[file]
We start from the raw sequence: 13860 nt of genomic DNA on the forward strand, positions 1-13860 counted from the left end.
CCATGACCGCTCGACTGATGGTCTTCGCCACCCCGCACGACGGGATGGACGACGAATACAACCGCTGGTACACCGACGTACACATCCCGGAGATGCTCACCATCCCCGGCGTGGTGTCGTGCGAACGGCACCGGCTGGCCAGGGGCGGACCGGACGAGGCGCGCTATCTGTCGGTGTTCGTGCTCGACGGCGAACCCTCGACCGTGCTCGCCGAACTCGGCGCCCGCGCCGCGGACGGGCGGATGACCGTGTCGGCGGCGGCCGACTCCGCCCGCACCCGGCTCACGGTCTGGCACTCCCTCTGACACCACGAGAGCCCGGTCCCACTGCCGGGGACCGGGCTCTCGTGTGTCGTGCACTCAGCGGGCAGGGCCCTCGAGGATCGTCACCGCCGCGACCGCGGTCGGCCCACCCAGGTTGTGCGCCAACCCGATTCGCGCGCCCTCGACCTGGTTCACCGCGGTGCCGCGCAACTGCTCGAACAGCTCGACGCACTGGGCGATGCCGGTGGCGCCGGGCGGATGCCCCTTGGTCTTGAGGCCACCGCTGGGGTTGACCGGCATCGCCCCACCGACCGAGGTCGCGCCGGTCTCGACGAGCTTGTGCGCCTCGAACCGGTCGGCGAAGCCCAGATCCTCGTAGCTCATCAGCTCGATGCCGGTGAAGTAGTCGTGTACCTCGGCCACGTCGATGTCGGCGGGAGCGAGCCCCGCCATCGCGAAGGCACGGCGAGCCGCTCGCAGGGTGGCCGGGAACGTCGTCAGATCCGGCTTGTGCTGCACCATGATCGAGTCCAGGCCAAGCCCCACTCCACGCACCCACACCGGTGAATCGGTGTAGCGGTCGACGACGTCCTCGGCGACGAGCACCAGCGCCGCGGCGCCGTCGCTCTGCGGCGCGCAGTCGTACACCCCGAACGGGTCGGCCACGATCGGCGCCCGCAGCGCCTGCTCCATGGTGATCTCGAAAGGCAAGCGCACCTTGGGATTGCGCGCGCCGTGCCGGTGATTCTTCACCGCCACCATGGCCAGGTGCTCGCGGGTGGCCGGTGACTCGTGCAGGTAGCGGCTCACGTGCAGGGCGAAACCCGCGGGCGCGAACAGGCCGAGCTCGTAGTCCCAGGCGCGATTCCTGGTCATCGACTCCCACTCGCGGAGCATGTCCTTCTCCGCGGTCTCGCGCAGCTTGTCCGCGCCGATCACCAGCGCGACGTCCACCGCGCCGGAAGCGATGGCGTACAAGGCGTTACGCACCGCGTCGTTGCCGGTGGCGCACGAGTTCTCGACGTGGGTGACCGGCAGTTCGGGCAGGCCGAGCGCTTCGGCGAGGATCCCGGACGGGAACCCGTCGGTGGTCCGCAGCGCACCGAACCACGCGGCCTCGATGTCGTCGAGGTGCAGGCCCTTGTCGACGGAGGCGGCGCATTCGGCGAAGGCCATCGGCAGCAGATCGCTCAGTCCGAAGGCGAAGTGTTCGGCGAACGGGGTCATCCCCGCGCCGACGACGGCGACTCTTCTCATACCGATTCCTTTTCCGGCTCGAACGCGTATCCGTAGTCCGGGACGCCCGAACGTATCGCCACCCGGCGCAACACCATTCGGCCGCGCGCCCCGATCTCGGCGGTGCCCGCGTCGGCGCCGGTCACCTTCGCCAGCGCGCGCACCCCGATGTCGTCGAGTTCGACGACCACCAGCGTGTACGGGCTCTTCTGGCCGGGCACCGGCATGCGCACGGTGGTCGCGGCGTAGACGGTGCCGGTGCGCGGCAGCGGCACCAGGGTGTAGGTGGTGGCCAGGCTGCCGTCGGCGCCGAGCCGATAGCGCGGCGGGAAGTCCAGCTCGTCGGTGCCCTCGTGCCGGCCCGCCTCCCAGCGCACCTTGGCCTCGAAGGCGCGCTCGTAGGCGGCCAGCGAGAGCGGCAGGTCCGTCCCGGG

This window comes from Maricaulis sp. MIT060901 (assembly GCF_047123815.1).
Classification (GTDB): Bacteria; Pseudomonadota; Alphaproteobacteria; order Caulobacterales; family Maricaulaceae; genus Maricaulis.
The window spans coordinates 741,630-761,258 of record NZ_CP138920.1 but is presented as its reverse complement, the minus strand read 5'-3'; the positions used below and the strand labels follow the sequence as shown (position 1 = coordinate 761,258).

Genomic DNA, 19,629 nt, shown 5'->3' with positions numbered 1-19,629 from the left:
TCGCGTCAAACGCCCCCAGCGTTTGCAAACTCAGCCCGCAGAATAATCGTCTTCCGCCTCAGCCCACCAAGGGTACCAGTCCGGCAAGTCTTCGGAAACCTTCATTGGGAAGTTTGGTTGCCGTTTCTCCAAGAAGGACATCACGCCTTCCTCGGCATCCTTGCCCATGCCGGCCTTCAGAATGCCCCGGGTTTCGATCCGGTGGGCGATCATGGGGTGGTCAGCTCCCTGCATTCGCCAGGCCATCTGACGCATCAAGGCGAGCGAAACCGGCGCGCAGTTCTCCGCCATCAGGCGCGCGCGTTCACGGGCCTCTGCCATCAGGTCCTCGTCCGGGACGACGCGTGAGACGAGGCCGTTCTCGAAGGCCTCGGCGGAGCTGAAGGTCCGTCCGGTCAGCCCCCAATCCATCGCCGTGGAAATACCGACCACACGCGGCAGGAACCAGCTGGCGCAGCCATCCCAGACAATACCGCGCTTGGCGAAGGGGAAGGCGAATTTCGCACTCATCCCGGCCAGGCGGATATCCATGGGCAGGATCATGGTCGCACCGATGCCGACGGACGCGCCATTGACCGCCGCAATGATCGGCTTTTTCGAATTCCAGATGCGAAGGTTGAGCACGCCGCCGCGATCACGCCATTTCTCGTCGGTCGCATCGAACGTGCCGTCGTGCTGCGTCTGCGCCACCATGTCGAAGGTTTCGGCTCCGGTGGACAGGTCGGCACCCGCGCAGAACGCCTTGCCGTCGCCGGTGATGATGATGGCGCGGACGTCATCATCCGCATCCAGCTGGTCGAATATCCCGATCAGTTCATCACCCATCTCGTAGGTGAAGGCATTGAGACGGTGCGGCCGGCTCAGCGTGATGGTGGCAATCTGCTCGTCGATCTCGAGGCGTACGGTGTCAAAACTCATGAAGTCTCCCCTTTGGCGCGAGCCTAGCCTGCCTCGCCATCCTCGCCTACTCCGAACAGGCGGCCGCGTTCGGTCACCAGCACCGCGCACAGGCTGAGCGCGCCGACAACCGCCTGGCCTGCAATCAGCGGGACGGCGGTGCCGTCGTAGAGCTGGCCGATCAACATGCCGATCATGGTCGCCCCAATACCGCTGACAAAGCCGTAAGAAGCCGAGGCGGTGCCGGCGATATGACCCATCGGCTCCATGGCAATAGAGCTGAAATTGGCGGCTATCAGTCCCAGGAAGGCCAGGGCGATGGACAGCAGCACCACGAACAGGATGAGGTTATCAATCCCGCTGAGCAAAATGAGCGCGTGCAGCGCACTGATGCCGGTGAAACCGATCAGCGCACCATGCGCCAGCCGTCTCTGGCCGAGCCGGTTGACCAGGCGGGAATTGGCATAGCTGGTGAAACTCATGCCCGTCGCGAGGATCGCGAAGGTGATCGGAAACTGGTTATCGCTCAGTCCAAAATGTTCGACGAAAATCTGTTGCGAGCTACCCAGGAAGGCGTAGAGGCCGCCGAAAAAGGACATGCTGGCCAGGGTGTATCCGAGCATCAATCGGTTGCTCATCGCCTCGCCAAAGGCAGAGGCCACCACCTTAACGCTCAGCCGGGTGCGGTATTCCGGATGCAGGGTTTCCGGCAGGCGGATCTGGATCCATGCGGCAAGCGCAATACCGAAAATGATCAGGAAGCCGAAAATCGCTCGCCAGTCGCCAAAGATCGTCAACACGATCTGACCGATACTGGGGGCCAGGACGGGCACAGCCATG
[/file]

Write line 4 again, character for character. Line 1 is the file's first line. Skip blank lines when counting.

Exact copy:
Classification (GTDB): Bacteria; Pseudomonadota; Alphaproteobacteria; order Caulobacterales; family Maricaulaceae; genus Maricaulis.